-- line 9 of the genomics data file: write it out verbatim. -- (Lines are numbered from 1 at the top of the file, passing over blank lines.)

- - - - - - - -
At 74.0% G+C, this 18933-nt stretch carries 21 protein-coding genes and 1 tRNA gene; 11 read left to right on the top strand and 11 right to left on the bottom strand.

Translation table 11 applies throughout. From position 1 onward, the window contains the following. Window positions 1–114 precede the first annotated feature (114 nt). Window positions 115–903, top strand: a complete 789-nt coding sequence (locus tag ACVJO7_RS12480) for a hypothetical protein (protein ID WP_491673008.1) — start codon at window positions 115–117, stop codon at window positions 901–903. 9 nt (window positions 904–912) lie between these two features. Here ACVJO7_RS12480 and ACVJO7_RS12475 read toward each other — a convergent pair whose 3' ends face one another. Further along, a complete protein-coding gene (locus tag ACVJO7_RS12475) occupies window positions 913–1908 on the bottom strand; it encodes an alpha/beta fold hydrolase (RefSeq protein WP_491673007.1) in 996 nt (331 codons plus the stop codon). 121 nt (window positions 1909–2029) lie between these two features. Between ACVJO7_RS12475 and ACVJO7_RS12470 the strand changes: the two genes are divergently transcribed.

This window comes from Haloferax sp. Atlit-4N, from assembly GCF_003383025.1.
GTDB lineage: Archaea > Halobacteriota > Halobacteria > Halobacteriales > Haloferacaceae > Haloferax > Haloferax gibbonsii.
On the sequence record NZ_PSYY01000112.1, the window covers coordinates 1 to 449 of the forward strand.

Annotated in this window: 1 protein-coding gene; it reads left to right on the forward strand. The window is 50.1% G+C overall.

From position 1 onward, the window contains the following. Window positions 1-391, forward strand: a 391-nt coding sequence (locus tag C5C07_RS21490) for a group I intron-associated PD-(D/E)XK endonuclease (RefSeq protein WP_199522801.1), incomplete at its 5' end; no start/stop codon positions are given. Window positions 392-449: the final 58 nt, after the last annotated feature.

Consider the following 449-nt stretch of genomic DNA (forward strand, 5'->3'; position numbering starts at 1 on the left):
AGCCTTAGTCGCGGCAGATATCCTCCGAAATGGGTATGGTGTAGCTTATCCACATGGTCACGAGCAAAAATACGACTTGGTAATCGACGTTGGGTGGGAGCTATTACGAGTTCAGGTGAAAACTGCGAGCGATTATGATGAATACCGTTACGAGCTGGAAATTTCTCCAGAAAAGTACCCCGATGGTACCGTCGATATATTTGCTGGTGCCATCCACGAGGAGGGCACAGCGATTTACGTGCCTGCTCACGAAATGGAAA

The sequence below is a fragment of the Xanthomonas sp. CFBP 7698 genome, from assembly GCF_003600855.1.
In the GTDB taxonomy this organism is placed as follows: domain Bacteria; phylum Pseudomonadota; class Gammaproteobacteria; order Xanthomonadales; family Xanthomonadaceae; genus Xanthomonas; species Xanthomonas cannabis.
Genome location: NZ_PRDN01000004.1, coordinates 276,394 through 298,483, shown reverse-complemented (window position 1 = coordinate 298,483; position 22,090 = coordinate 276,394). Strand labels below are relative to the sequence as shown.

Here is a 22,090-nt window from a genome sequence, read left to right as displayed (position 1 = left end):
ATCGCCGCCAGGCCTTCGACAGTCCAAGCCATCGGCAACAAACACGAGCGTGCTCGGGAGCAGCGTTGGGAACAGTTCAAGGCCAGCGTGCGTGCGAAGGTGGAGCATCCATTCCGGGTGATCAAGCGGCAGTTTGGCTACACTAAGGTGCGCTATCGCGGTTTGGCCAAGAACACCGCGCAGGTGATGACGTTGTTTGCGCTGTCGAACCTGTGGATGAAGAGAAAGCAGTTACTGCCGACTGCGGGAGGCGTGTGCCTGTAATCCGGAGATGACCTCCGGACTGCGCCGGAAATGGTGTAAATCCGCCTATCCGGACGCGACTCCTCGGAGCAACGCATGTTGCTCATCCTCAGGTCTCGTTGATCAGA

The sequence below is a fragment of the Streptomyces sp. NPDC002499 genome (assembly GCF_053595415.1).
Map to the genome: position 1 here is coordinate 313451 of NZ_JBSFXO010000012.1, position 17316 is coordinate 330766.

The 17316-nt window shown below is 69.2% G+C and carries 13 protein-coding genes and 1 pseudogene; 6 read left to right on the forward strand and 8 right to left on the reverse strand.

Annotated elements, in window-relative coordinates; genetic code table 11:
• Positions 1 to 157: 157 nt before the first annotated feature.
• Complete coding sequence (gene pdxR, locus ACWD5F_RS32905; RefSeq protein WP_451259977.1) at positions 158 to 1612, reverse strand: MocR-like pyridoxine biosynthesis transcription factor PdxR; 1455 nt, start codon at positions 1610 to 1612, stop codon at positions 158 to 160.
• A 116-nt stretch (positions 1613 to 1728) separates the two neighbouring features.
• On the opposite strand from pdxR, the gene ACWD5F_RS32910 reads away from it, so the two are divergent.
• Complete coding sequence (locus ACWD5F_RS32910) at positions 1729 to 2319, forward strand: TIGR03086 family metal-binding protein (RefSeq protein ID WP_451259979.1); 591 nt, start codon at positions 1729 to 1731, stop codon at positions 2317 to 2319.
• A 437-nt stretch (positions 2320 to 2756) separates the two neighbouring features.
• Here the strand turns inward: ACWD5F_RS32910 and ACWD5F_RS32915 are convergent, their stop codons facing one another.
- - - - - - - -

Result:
AGCCTTAGTCGCGGCAGATATCCTCCGAAATGGGTATGGTGTAGCTTATCCACATGGTCACGAGCAAAAATACGACTTGGTAATCGACGTTGGGTGGGAGCTATTACGAGTTCAGGTGAAAACTGCGAGCGATTATGATGAATACCGTTACGAGCTGGAAATTTCTCCAGAAAAGTACCCCGATGGTACCGTCGATATATTTGCTGGTGCCATCCACGAGGAGGGCACAGCGATTTACGTGCCTGCTCACGAAATGGAAA